Levonorgestrel is a progestogen used in a variety of contraceptive products. Low doses of levonorgestrel can be administered into the uterine cavity with the Mirena intrauterine delivery system. Initially, levonorgestrel is released at a rate of approximately 20 μg/day. This rate decreases progressively to half that value after 5 years.
Mirena has mainly local progestogenic effects in the uterine cavity. Morphological changes of the endometrium are observed, including stromal pseudodecidualization, glandular atrophy, a leukocytic infiltration and a decrease in glandular and stromal mitoses.
Ovulation is inhibited in some women using Mirena. In a 1-year study approximately 45% of menstrual cycles were ovulatory and in another study after 4 years 75% of cycles were ovulatory.
The local mechanism by which continuously released levonorgestrel enhances contraceptive effectiveness of Mirena has not been conclusively demonstrated. Studies of Mirena prototypes have suggested several mechanisms that prevent pregnancy: thickening of cervical mucus preventing passage of sperm into the uterus, inhibition of sperm capacitation or survival, and alteration of the endometrium.
Following insertion of Mirena, the initial release of levonorgestrel into the uterine cavity is 20 μg/day. A stable plasma level of levonorgestrel of 150-200 pg/mL occurs after the first few weeks following insertion of Mirena. Levonorgestrel levels after long-term use of 12, 24, and 60 months were 180±66 pg/mL, 192±140 pg/mL, and 159±59 pg/mL, respectively. The plasma concentrations achieved by Mirena are lower than those seen with levonorgestrel contraceptive implants and with oral contraceptives. Unlike oral contraceptives, plasma levels with Mirena do not display peaks and troughs.
The mean ± SD levonorgestrel endometrial tissue concentration in four women using levonorgestrel intrauterine systems releasing 30 μg/day of levonorgestrel for 36-49 days was 808 ± 511 ng/g wet tissue weight. The endometrial tissue concentration in 2 women who had been taking a 250 μg levonorgestrel–containing oral contraceptive for 7 days was 3.5 ng/g wet tissue weight. In contrast, fallopian tube and myometrial levonorgestrel tissue concentrations were of the same order of magnitude in the Mirena group and the oral contraceptive group (between 1 and 5 ng/g of wet weight of tissue).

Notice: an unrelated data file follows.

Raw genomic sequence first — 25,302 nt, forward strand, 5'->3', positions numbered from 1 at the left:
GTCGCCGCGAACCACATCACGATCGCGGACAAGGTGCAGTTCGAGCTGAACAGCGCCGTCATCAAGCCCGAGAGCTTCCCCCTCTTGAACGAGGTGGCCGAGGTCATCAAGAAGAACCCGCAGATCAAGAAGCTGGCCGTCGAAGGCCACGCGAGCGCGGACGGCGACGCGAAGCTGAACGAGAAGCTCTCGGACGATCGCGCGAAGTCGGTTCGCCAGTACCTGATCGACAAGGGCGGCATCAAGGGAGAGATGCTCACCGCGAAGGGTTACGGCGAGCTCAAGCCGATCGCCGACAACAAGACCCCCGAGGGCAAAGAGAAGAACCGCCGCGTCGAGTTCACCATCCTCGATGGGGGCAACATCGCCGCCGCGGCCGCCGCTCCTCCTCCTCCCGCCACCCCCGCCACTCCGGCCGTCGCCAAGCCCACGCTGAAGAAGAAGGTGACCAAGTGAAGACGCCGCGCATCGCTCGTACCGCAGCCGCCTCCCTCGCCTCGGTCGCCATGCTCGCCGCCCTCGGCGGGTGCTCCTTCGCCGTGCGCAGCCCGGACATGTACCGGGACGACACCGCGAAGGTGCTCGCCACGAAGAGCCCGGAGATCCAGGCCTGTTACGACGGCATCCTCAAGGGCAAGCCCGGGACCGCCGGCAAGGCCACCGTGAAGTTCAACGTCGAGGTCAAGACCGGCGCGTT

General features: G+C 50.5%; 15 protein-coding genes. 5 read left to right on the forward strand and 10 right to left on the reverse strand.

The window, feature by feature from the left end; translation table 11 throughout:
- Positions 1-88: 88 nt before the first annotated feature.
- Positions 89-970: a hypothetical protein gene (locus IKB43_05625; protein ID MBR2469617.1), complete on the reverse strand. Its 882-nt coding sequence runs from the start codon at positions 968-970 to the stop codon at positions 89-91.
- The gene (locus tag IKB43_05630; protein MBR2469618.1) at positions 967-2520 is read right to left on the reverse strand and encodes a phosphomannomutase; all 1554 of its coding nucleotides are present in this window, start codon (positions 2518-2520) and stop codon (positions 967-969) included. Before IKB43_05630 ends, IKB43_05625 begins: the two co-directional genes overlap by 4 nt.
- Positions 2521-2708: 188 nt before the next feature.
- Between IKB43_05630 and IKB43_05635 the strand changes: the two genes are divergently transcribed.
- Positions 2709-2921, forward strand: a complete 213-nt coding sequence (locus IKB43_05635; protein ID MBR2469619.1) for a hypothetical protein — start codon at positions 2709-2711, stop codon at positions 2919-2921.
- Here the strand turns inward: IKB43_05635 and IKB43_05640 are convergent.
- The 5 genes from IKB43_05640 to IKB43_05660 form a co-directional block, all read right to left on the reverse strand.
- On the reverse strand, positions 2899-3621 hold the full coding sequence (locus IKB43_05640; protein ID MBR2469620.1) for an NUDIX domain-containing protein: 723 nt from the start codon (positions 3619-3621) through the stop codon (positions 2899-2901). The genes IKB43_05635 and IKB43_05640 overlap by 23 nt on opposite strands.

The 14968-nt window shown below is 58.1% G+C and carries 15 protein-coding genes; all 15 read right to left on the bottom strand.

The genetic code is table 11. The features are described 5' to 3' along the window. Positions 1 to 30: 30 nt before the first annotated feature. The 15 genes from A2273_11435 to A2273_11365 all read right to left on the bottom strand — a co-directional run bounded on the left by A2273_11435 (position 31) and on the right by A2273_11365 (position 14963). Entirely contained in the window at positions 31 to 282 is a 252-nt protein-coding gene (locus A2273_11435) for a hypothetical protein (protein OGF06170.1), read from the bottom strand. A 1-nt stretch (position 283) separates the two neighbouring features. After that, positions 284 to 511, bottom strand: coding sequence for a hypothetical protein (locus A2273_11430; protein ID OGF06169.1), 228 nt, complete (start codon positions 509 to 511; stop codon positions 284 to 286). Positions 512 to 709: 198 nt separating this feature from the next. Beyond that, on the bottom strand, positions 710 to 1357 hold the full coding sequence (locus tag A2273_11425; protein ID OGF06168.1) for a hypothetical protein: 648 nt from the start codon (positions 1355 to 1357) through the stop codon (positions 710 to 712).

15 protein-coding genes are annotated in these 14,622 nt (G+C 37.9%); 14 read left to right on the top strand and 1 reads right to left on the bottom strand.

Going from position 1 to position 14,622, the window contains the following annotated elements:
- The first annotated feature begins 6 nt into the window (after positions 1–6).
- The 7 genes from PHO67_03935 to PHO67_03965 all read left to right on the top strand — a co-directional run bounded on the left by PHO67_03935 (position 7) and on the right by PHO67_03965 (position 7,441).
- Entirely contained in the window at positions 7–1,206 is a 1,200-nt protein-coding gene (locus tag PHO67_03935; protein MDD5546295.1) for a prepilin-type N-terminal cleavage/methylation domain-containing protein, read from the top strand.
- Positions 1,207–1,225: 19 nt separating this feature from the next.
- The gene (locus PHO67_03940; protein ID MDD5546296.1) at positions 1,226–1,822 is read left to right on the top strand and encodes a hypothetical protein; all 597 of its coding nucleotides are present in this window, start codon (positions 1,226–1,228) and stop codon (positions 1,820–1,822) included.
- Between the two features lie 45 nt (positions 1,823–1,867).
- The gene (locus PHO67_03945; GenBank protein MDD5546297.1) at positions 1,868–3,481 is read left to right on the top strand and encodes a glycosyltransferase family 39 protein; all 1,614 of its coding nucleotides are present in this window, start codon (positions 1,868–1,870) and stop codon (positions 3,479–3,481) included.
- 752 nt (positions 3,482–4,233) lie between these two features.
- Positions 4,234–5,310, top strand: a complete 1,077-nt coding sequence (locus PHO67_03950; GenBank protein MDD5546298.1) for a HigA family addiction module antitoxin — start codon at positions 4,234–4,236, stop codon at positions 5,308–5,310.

The pharmacokinetics of levonorgestrel itself have been extensively studied and reported in the literature. Levonorgestrel in serum is primarily bound to proteins (mainly sex hormone binding globulin) and is extensively metabolized to a large number of inactive metabolites. Metabolic clearance rates may differ among individuals by several-fold, and this may account in part for wide individual variations in levonorgestrel concentrations seen in individuals using levonorgestrel–containing contraceptive products. The elimination half-life of levonorgestrel after daily oral doses is approximately 17 hours; both the parent drug and its metabolites are primarily excreted in the urine.
Pharmacokinetic studies of this product have not been conducted in special populations (pediatric, renal insufficiency, hepatic insufficiency, and different ethnic groups).
The effect of other drugs on the efficacy of Mirena has not been studied.